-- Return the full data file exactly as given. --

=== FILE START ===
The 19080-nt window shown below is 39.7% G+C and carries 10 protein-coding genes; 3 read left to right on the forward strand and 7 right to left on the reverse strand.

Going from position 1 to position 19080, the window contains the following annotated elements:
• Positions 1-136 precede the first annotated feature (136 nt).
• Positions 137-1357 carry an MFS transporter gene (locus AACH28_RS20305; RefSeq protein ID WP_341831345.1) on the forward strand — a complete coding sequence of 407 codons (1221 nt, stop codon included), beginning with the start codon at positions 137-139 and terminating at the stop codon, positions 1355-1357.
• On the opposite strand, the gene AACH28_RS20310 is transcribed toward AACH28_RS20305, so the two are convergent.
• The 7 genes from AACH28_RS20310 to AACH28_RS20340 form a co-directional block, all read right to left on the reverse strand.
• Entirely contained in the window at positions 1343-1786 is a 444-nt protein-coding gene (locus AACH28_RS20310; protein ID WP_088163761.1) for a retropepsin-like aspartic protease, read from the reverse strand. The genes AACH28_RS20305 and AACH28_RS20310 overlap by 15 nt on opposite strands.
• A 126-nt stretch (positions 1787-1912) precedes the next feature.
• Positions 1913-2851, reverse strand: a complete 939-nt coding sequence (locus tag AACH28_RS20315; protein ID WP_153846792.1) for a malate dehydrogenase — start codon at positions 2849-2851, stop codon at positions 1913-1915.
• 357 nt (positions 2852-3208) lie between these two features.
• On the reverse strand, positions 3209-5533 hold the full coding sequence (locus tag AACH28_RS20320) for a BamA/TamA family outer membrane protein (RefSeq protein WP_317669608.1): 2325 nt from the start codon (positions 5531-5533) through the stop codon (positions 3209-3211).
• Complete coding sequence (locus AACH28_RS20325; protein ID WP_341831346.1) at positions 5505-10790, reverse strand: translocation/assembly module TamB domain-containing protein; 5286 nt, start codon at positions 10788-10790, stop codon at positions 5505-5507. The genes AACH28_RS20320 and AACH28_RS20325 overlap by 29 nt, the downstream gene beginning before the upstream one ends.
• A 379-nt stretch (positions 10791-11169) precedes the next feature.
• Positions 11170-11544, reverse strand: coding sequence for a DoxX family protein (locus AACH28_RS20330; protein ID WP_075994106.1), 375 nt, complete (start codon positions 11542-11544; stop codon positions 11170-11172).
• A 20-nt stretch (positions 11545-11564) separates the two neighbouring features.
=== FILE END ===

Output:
The 19080-nt window shown below is 39.7% G+C and carries 10 protein-coding genes; 3 read left to right on the forward strand and 7 right to left on the reverse strand.

Going from position 1 to position 19080, the window contains the following annotated elements:
• Positions 1-136 precede the first annotated feature (136 nt).
• Positions 137-1357 carry an MFS transporter gene (locus AACH28_RS20305; RefSeq protein ID WP_341831345.1) on the forward strand — a complete coding sequence of 407 codons (1221 nt, stop codon included), beginning with the start codon at positions 137-139 and terminating at the stop codon, positions 1355-1357.
• On the opposite strand, the gene AACH28_RS20310 is transcribed toward AACH28_RS20305, so the two are convergent.
• The 7 genes from AACH28_RS20310 to AACH28_RS20340 form a co-directional block, all read right to left on the reverse strand.
• Entirely contained in the window at positions 1343-1786 is a 444-nt protein-coding gene (locus AACH28_RS20310; protein ID WP_088163761.1) for a retropepsin-like aspartic protease, read from the reverse strand. The genes AACH28_RS20305 and AACH28_RS20310 overlap by 15 nt on opposite strands.
• A 126-nt stretch (positions 1787-1912) precedes the next feature.
• Positions 1913-2851, reverse strand: a complete 939-nt coding sequence (locus tag AACH28_RS20315; protein ID WP_153846792.1) for a malate dehydrogenase — start codon at positions 2849-2851, stop codon at positions 1913-1915.
• 357 nt (positions 2852-3208) lie between these two features.
• On the reverse strand, positions 3209-5533 hold the full coding sequence (locus tag AACH28_RS20320) for a BamA/TamA family outer membrane protein (RefSeq protein WP_317669608.1): 2325 nt from the start codon (positions 5531-5533) through the stop codon (positions 3209-3211).
• Complete coding sequence (locus AACH28_RS20325; protein ID WP_341831346.1) at positions 5505-10790, reverse strand: translocation/assembly module TamB domain-containing protein; 5286 nt, start codon at positions 10788-10790, stop codon at positions 5505-5507. The genes AACH28_RS20320 and AACH28_RS20325 overlap by 29 nt, the downstream gene beginning before the upstream one ends.
• A 379-nt stretch (positions 10791-11169) precedes the next feature.
• Positions 11170-11544, reverse strand: coding sequence for a DoxX family protein (locus AACH28_RS20330; protein ID WP_075994106.1), 375 nt, complete (start codon positions 11542-11544; stop codon positions 11170-11172).
• A 20-nt stretch (positions 11545-11564) separates the two neighbouring features.